Archive for January, 2013

Burns Day, Parents’ Day, Bloombergsday: Three Cheers for Real Life

Sunday, January 27th, 2013

Friday night being Burns Night in Scotland, I told my 12th-graders about it during Friday’s lesson[1]. It was a good example of Kenneth Koch’s dictum that interest precedes understanding: I chose a Youtube clip of a recitation in very broad Scots of “To a Mouse.” The amusement was palpable, for my students could barely understand a word. As I hoped would happen, a few of them whipped out their pads & raised the poem so they could follow along, though the poem is written in somewhat broad Scots too. To one student’s question whether Burns wrote songs, I answered that many of his poems have been set to music, including most famously “Auld Lang Syne.”

It turned out that that student knew more about Burns than I had realized. Over the weekend I had an email from him directing me to some Youtube clips of “A Red, Red Rose.” His favorite, and his classmates’, is of the school’s combined choirs singing it at last year’s Homecoming Concert, accompanied by three soloists from the combined orchestra. The reason it is the favorite is that it was the last school concert conducted by the very popular music director and dean of culture before he became headmaster. My student is in the choir, though he has other accomplishments, too: he is the captain of the cross-country team, and next year he will be enrolling in the Philosophy, Politics and Economics (PPE) program in Oxford.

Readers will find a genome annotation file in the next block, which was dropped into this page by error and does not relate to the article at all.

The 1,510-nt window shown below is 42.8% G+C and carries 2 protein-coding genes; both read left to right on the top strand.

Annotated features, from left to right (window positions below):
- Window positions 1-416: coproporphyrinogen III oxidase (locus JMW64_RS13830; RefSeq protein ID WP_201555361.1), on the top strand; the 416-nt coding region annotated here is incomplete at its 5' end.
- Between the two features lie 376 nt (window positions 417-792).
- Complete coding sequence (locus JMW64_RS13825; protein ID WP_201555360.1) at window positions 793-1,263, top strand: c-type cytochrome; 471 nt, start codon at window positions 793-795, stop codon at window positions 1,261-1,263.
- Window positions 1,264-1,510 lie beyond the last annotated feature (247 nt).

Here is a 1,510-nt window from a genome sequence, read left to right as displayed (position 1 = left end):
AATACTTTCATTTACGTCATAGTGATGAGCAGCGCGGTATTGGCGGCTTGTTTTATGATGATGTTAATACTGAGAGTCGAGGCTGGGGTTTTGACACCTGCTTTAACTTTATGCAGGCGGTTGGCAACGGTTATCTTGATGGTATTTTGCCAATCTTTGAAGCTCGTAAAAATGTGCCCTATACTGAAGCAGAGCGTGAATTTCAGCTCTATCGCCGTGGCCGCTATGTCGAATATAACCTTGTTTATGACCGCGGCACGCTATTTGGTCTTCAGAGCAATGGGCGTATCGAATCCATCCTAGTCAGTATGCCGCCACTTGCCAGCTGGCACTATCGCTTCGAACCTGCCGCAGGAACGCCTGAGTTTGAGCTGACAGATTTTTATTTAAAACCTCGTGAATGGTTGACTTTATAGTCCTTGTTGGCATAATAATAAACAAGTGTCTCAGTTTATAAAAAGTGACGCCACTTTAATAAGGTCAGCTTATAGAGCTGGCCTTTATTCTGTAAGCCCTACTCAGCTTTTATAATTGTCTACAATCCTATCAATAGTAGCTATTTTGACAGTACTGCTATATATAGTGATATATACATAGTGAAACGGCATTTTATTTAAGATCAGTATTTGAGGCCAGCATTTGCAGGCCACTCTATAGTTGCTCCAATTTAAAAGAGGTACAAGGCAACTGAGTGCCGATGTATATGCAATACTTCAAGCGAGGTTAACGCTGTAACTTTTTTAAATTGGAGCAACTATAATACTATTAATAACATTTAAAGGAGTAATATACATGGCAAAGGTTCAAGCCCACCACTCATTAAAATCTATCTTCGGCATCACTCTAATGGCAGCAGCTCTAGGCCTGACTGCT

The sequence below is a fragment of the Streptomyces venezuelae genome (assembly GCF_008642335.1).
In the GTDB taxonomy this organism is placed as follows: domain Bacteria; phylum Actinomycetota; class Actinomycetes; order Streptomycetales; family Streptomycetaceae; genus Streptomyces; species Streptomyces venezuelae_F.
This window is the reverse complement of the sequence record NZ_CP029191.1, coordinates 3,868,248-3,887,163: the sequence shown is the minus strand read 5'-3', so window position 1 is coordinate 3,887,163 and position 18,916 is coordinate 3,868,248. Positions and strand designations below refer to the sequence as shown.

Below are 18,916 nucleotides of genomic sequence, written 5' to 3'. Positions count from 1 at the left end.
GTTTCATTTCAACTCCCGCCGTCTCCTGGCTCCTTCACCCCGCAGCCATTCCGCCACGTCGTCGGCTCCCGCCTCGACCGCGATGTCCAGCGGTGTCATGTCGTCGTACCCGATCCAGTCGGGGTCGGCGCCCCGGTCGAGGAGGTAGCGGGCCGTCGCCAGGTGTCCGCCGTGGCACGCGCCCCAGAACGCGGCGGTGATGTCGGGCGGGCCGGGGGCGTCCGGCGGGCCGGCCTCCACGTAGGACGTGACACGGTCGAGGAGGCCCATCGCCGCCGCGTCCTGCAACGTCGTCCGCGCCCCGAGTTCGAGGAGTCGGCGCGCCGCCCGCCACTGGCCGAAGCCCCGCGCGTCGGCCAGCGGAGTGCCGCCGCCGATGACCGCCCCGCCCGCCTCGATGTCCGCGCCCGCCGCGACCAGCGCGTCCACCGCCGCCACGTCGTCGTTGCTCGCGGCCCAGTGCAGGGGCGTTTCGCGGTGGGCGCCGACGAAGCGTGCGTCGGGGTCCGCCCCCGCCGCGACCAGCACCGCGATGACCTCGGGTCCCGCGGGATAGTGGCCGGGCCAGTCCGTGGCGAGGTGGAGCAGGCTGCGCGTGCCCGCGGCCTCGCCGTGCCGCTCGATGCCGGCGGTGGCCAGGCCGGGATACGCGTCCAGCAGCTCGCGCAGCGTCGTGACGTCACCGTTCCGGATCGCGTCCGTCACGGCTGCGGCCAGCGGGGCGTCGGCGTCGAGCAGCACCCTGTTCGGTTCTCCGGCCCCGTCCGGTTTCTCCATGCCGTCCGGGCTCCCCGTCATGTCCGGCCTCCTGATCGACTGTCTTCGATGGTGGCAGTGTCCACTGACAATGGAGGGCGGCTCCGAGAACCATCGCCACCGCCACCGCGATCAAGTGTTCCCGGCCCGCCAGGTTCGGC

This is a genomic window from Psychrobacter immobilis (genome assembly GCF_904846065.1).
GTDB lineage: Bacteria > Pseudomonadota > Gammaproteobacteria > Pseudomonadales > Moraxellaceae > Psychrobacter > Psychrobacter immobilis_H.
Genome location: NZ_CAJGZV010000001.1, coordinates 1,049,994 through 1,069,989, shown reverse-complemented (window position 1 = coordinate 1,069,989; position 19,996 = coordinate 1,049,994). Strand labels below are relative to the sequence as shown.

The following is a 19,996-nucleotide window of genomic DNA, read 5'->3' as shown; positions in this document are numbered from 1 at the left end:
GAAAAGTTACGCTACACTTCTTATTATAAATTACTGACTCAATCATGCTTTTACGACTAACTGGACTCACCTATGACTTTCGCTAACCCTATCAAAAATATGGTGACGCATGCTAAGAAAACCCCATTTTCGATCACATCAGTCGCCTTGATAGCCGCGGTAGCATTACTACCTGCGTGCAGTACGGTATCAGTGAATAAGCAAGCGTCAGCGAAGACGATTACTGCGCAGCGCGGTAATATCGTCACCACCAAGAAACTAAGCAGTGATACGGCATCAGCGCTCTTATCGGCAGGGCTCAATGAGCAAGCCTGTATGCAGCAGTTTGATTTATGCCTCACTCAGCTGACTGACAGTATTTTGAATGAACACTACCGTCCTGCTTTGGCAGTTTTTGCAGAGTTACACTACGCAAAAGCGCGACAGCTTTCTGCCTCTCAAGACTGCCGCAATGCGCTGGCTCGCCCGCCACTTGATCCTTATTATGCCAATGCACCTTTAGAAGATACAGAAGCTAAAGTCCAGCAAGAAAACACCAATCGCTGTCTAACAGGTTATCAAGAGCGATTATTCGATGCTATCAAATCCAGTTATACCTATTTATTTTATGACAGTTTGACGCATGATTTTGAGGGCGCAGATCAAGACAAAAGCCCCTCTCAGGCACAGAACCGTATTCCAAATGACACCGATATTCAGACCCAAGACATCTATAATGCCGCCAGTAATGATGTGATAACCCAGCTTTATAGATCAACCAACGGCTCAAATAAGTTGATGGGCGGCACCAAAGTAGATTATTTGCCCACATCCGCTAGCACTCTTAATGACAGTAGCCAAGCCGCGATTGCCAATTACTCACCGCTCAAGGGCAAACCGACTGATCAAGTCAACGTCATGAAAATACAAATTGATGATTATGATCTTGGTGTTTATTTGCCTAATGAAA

(I was at that concert, memorable not just for Burns but also because it ended early to allow people to get home before a typhoon made landfall on Hong Kong.)

Yesterday was Parents’ Day at the school, when parents confer with teachers. As is the Chinese practice, the parents, the student, and the teacher meet together. Though the dynamics can vary, the usual approach is for the parents and teacher to come to an understanding with each other and with the student about how things are going and what if anything needs to be done. The parents tend to be supportive of the teacher’s aims, and will often reinforce what the teacher says. (Sometimes the teacher supports the parent’s aims, as I did with one mother, to whose plea that her son be neater and tidier I added my bit. The student took it without sullenness.) It is an excellent way to see how the family dynamic works, which in turn allows the teacher to understand why Junior is the way he is. And it often allows me to find out helpful things. I had been worried that a particular student of mine had some kind of problem with his fine motor coordination affecting his handwriting. Mom & Dad were able to confirm that it had been diagnosed by a doctor, which will make matters simpler if we decide to ask the IB Organization to allow the student to type his exams instead of handwrite them.